The bump stock ban failed to produce more than a small portion of the hundreds of thousands of bump stocks out there. (Silly, really because with a little practice you can "bump" fire any semi-auto without any tools or accessories at all.) and in 2013, a Colorado law banning the sale or transfer of magazines that can hold over 15 rounds was made impotent because the law said nothing about larger capacity magazines assembled from kits. (Store owners are pulling the springs out of the magazines and selling the box and spring as a kit.)
There are a lot of other examples of this kind of civil disobedience out there, and well there should be.
Each of these scoff-laws, these newly made criminals understand that registration is simply a prelude to confiscation. They also know instinctively one awesome truth; disarmed societies are slave societies, each and every time. And so they are willing to risk fines and even imprisonment to protect and defend a God-given Right.
We may be lesser sons and daughters of greater ancestors. But the time is surely coming when we'll have the horrible need to up our game.
I suspect we will.
One of those things I never understand is the desire for power over other people. I have enough problems keeping myself straight with God. I surely don't want to put myself in a position to lead others to perdition with me.
A couple of times, my old Pastor went on vacation and asked me to fill in by handling a service; including giving a sermon. Now I'm someone who really really likes to spread my opinions around. But giving a sermon is a scary thing for me because, what if I get it wrong?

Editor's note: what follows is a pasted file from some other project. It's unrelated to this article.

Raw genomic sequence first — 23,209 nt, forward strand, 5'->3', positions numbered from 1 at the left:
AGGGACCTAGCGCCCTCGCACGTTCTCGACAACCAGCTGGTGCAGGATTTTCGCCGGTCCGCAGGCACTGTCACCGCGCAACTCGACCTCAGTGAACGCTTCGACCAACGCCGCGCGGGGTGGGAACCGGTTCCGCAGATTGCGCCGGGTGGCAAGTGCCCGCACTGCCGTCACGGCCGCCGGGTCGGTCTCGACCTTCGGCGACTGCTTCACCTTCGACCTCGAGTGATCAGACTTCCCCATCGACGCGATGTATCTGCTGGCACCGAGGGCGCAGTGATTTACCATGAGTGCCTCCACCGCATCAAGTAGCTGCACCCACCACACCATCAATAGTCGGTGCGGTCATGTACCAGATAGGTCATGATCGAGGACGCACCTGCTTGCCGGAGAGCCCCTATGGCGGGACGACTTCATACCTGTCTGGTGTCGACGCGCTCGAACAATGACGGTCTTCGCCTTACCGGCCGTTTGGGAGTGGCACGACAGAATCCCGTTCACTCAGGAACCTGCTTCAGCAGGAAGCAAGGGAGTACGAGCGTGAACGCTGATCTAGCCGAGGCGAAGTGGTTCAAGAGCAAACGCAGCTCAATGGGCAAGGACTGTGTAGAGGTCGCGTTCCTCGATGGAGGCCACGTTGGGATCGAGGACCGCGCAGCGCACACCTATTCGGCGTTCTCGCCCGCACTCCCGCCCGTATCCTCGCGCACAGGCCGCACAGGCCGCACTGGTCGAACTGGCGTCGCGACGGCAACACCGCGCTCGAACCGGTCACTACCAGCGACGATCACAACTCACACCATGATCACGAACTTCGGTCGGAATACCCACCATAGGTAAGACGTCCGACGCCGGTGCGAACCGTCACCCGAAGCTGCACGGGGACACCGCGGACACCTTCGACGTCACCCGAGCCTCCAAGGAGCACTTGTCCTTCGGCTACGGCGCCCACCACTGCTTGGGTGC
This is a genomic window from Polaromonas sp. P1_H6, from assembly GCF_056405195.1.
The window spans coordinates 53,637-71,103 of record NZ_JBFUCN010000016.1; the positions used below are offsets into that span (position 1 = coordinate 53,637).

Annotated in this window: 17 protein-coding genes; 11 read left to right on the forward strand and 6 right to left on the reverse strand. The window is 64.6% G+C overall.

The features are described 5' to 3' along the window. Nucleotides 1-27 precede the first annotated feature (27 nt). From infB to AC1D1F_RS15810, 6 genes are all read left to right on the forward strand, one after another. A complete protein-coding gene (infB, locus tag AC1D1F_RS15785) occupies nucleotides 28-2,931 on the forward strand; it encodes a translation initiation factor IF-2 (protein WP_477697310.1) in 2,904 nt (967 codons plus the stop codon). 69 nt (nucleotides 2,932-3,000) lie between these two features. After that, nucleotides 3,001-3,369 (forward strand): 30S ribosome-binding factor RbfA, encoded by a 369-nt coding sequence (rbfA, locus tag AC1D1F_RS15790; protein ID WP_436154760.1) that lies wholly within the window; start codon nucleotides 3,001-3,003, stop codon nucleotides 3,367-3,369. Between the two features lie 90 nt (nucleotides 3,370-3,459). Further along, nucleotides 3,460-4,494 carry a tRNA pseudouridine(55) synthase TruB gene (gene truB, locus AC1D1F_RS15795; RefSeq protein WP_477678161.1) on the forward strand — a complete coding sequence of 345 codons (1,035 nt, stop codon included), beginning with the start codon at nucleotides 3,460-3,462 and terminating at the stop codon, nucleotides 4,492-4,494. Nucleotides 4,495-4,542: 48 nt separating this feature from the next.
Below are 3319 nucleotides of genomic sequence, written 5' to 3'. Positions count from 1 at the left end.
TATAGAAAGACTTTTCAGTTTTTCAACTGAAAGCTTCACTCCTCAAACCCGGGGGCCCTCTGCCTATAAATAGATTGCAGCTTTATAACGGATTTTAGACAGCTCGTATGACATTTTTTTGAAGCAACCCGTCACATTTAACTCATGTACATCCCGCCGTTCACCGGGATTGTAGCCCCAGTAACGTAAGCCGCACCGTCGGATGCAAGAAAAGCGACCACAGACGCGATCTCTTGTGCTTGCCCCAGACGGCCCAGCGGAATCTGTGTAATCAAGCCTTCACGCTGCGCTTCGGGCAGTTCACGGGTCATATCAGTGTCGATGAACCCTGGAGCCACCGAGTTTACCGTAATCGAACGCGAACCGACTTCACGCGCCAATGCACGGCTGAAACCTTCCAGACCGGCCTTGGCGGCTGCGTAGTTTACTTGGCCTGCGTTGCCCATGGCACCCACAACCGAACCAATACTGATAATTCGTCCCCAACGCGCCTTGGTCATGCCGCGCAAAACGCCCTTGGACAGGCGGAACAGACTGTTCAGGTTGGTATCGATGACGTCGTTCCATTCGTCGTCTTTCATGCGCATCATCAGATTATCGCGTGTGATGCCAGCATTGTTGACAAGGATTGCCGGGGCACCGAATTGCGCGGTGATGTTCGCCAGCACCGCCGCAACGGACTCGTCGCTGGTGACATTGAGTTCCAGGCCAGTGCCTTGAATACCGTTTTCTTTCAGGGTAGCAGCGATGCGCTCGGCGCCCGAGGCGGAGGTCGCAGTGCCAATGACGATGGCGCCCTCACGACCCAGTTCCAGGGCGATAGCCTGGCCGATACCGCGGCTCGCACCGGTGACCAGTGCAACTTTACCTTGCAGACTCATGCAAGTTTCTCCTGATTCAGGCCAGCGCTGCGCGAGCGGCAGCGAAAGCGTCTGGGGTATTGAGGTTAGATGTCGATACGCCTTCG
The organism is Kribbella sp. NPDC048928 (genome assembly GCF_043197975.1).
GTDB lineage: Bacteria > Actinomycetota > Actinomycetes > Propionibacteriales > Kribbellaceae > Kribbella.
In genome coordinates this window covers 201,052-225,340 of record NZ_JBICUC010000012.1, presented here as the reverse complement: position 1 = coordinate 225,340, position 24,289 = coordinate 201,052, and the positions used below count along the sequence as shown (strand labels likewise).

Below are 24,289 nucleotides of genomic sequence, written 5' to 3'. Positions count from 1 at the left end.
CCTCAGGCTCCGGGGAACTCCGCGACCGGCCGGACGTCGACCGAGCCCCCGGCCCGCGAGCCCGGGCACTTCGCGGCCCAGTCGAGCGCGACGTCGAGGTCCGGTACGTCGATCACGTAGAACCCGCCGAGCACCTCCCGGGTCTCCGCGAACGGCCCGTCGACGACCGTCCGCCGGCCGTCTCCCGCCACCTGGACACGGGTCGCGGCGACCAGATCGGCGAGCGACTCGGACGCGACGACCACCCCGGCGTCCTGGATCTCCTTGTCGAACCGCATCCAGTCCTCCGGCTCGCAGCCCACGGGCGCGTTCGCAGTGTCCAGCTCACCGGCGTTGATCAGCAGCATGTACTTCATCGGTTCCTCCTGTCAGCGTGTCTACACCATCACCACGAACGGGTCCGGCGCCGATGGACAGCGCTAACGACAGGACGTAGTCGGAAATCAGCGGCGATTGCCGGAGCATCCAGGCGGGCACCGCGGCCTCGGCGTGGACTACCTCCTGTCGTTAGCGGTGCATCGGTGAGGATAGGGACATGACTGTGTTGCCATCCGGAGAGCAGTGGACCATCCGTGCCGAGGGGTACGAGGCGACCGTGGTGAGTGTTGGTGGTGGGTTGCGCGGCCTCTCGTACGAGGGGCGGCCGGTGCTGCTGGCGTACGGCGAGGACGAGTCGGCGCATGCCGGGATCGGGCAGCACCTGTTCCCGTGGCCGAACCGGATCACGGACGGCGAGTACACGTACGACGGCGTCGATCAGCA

I started each of those sermons with a disclaimer, to wit: "the opinions given in the following sermon are those of the speaker only and are not necessarily the intended universal truths of God, the community of believers, or Pastor Shine".
See, I know that I see through a glass darkly. There's no way that I, or any other human being, can account for all of the nearly infinite permutations possible for any grand scheme. We all fall short of the Glory. But the intellectual elites in the United Government of America (UGA) aren't that humble. There's a famous military truism that goes; "no plan survives first contact with the enemy". But those wise fools in Government don't believe that. They write their plans on their electronic white boards and they go something like:
But then someone smarter than Beto (not a difficult achievement) notes that there are an estimated 400 million guns out there (1.2 guns per person in America) and that the act of trying to take them away will likely mean that they will be used against the state.
Much sadness ensues.
Then some other party-pooper notes that of those estimated 400 million guns, only one million are registered. (gasps!) Knowing where to find those unregistered guns will be impossible. So obviously the first step is to get those unregistered gun on the list and then start whittling way at them selectively so that only a relatively few people are effected; the old "...they came for the Jews" strategy!
(Cheers all around!)
But see, here's where the hubris of these pale gods comes into play. They write on their big white board.
Then all the UGA planners are happy and they all take turns staring at the white board through their privileged dark glasses and congratulate themselves for developing such a fool-proof plan.
But something unexpected happens between steps one and two...
Well, I'm tired tonight and the tendenitis is twinging, so we'll continue this tomorrow. See you then.
Click on the picture above to read a very fair summary of the Schiff/Intelligence Committee hearings. The author writes a very good job of explaining just what did and did not occur as a result of the hearings.